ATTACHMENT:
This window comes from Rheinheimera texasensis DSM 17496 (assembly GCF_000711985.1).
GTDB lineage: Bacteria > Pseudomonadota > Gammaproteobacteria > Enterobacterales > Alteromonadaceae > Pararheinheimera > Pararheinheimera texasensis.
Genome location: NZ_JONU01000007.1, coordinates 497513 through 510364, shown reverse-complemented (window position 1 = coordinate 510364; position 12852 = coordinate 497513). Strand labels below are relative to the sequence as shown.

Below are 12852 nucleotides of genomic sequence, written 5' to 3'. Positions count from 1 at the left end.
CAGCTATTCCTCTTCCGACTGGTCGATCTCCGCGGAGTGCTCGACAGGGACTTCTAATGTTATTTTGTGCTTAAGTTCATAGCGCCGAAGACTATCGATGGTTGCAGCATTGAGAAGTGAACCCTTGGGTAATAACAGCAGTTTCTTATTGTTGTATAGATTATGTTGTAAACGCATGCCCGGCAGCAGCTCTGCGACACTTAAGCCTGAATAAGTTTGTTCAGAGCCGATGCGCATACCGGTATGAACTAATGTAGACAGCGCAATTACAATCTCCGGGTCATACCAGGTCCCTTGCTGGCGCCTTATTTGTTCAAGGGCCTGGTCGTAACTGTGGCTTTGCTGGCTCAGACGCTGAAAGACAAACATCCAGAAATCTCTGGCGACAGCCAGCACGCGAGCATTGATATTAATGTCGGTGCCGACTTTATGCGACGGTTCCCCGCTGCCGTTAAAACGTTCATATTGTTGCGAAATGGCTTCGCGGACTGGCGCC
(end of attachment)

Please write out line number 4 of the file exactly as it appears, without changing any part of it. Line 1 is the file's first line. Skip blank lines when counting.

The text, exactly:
Below are 12852 nucleotides of genomic sequence, written 5' to 3'. Positions count from 1 at the left end.